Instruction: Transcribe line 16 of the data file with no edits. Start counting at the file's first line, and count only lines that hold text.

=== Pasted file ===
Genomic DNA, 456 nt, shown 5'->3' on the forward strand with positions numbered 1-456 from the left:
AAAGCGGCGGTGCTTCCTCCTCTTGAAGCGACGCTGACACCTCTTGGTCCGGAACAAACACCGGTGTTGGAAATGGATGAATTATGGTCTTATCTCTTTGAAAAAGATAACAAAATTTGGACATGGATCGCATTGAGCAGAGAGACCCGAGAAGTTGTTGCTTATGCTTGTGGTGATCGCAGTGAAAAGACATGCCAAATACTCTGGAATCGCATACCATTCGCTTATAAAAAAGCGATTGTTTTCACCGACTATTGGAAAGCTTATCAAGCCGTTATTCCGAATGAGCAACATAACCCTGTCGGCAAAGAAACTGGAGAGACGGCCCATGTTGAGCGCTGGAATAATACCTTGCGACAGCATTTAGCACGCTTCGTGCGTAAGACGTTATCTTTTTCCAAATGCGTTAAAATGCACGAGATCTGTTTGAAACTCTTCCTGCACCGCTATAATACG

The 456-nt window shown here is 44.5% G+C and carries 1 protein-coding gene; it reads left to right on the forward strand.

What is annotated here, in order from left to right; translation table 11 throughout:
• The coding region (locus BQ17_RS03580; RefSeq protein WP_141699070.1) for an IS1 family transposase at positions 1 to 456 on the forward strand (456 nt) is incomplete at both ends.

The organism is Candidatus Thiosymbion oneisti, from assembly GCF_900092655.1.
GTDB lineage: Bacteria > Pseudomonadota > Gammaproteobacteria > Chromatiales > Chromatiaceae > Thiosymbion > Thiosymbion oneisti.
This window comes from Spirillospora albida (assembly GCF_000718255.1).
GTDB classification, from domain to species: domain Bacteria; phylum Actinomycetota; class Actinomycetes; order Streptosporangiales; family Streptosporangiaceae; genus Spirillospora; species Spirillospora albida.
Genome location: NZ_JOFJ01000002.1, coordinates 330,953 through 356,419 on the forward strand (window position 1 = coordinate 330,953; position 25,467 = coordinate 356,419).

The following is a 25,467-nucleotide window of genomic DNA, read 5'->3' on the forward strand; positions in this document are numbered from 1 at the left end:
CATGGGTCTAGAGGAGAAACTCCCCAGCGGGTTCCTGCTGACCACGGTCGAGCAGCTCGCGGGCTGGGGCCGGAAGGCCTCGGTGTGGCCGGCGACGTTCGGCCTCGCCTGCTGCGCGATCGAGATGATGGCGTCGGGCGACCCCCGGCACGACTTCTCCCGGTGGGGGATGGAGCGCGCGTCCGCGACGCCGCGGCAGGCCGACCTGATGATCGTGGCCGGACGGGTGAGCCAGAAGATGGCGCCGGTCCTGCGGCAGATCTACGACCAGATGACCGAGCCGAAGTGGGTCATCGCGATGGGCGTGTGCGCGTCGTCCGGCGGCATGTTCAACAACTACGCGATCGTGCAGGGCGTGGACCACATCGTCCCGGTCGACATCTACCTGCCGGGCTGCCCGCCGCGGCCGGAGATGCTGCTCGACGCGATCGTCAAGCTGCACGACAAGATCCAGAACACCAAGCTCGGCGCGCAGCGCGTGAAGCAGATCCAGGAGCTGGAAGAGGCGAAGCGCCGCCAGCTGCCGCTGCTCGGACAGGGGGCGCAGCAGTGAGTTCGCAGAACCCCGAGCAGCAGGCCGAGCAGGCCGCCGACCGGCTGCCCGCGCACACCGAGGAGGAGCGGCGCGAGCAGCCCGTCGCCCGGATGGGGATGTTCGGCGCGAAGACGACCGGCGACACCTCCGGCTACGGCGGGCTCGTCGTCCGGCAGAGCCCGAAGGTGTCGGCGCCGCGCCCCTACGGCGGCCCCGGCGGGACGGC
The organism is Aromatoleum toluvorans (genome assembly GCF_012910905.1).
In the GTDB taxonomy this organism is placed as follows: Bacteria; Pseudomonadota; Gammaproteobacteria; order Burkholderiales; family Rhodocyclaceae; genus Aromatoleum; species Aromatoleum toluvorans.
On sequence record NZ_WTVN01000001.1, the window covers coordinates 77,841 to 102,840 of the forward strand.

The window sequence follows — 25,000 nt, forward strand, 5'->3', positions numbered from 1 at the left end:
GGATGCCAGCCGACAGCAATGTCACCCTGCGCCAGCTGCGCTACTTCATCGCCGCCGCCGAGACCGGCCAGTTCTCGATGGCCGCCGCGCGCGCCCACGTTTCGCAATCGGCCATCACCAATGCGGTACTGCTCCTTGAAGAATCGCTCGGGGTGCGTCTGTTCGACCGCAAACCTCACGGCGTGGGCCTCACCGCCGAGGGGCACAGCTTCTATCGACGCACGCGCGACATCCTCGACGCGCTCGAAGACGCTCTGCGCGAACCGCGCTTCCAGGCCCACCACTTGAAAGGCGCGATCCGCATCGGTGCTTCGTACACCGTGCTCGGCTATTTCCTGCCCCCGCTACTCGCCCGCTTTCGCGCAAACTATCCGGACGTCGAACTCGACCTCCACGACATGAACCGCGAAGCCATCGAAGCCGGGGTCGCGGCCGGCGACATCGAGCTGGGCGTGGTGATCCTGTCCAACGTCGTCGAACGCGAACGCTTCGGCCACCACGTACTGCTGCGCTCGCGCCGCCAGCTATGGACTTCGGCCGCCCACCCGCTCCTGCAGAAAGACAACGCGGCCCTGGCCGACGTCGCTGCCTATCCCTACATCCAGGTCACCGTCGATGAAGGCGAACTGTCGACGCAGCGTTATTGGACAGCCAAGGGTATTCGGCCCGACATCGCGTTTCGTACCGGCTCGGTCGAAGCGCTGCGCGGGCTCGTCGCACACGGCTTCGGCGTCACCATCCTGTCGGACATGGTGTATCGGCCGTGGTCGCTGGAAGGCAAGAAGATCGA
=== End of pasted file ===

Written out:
The window sequence follows — 25,000 nt, forward strand, 5'->3', positions numbered from 1 at the left end: